Congregation of Holy Cross Mourns Death of Rev. Theodore M. Hesburgh, C.S.C.
Published: February 27, 2015
Author: Angela Knight
Rev. Theodore Hesburgh, C.S.C., was born May 25, 1917, in Syracuse, N.Y, to Theodore and Anne Marie Murphy Hesburgh. Young Ted didn’t have the classic dreams of a six-year-old: He didn’t want to be a farmer or a policeman. “I just wanted to be a priest, not necessarily knowing what I would do as a priest, except that I knew I wanted to be a priest,” he said as he prepared for the 70th anniversary of his Ordination in 2013.
When Fr. Hesburgh was an eighth grader and an altar boy at Most Holy Rosary Parish, Rev. Tom Duffy, C.S.C., and three other Holy Cross missionaries visited Fr. Hesburgh’s parish. That visit was his inspiration to join Holy Cross.
Fr. Hesburgh graduated from Most Holy Rosary High School in 1934 and was received into the Congregation on Aug. 15, 1935. He made his First Profession of Vows on Aug. 16, 1936. He professed his Final Vows on Aug. 16, 1939, and was Ordained on June 24, 1943.
Fr. Hesburgh attended the University of Notre Dame from 1934 to 1937 and then was sent to Rome to study theology at the Gregorian University. He graduated from the Gregorian with a bachelor’s degree in philosophy in 1939. Fr. Hesburgh earned a doctorate in sacred theology from Catholic University of America in Washington, D.C., in 1945. This became the first of many degrees Fr. Hesburgh would receive: He has the distinction of having received 150 honorary degrees, a Guinness World Record.
Fr. Hesburgh wanted to serve as a Navy Chaplain, but his Holy Cross Superiors had other plans. His next assignment was the beginning of a long – and legendary – career at Notre Dame. He was a teacher, Chaplain to veterans and their families, Rector, Chairman of the Religion Department and Executive Vice President. Finally, from 1952 to 1987, he was the longest-serving President of Our Lady’s University, which he affectionately referred to as “the greatest Catholic university of all time.” He was also Notre Dame's youngest president, having been appointed at age 35.
His commitment to stand by others led Fr. Hesburgh to serve on the Civil Rights Commission – one of 16 presidential appointments – and he is seen as a principal proponent of the Civil Rights Act of 1964. Fr. Hesburgh knew Rev. Martin Luther King Jr. well and worked with him in advancing the cause of integration in the United States. For his role in the civil rights movement, Fr. Hesburgh was awarded the Medal of Freedom in 1964 and the Congressional Gold Medal in 1999. He also was given the inaugural Gerald R. Ford Award for leadership in intercollegiate athletics by the NCAA in 2004.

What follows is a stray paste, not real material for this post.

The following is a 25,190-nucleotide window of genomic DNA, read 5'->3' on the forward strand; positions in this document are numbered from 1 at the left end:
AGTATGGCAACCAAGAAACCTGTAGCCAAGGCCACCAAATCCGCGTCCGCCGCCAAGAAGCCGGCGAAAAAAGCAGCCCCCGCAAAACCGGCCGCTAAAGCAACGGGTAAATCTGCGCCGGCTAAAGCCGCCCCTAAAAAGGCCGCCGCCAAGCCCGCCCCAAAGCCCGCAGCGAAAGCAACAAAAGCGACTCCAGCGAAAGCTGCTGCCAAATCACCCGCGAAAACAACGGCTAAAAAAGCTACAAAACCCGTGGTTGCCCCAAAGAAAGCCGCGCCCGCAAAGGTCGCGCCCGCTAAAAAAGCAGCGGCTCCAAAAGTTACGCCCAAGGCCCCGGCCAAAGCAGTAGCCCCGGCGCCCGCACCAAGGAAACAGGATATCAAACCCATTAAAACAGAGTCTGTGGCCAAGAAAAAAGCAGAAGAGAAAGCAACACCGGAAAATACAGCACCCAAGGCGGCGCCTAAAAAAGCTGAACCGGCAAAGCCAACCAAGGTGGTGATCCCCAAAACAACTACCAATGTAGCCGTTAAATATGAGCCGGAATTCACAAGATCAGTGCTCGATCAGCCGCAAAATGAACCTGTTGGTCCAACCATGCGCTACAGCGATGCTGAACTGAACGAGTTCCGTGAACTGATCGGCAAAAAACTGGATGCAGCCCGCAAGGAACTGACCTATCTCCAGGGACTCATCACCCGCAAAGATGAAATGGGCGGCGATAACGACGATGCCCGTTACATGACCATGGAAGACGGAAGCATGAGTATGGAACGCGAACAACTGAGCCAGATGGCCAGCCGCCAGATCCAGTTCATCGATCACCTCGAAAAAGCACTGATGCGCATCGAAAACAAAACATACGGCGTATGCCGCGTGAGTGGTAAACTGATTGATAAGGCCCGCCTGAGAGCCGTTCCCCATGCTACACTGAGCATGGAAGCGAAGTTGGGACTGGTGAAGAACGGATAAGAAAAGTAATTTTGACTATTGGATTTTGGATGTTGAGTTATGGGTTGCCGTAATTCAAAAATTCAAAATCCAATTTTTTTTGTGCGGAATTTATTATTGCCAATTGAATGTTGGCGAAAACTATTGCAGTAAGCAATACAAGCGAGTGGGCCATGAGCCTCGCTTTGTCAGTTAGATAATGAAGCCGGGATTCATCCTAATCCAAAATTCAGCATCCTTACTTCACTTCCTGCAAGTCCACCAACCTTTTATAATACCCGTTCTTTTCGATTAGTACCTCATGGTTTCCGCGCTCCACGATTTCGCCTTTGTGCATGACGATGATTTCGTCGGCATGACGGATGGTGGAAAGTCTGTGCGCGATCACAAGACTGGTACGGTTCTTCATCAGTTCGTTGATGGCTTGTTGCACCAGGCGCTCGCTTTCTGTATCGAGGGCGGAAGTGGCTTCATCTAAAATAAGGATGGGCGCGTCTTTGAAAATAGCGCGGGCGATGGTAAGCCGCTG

In his assignment as President of Notre Dame, Fr. Hesburgh brought that same dedication to equality by increasing financial aid for students and opening the University to female students in 1972. He is credited with making the University the nation and world’s most renowned Catholic higher education institution. Fr. Hesburgh also chaired the International Federation of Catholic Universities, which redefined the nature of the contemporary Catholic university.
“I’ve enjoyed being part of it, but I don’t take the credit so much as Our Lady. I was smart enough to put it in Our Lady’s hands and I have a great devotion to the Holy Spirit,” he said.
In 2006, Fr. Hesburgh was given the Sachem Award, Indiana’s highest honor, in recognition of a lifetime of excellence and moral virtue that brought credit and honor to the state. In 2010, he was one of 100 recipients of a Centennial Medal from Catholic Charities USA for his work on behalf of the poor.
Fr. Hesburgh founded the Kroc Institute for International Peace Studies at Notre Dame with Philanthropist Joan Kroc, wife of the late founder of McDonald’s Corp. Fr. Hesburgh also served as honorary chairman of the fundraising campaign for the South Bend Salvation Army’s Kroc Community Center, which opened in 2012 and was built by securing a grant from the Kroc Foundation and monies left by Mrs. Kroc to Salvation Army locations across the nation upon her death.
Fr. Hesburgh has received several Papal appointments, including:
- Permanent Vatican City representative to the International Atomic Energy Agency in Vienna, Austria, from 1956 to 1970;
- Head of the Vatican representatives attending the 20th anniversary of the United Nations’ human rights declaration in Tehran, Iran, in 1968;
- At the request of Pope Paul VI, Fr. Hesburgh spearheaded the construction of the Tantur Institute for Ecumenical Studies in Jerusalem in 1972;
- Member of the Holy See’s United Nations delegation in 1974; and
- Pontifical Council for Culture, 1983.
Until his death, Fr. Hesburgh was passionate about fishing. He lived at Holy Cross House and worked daily in his office in the 13th floor of the Hesburgh Library on campus.
Fr. Hesburgh's life
There will be a public visitation at the Basilica of the Sacred Heart from 12-6 p.m. on Tuesday, March 3, and again from 9 p.m. Tuesday to 10 a.m. Wednesday, March 4. A wake (by invitation only) will be held Tuesday, March 3, at 7:30 p.m. A Holy Cross funeral Mass (by invitation only) will be held in the Basilica Wednesday, March 4, at 2 p.m. The public is invited for the procession to the cemetery following the funeral. There will also be a tribute in Purcell Pavilion Wednesday, March 4, at 7:30 p.m. Burial will be in the community cemetery at Notre Dame. Kaniewski Funeral Home, South Bend, is in charge of the arrangements.
Video, Photo Gallery
See Fr. Hesburgh's life and ministry in pictures and video.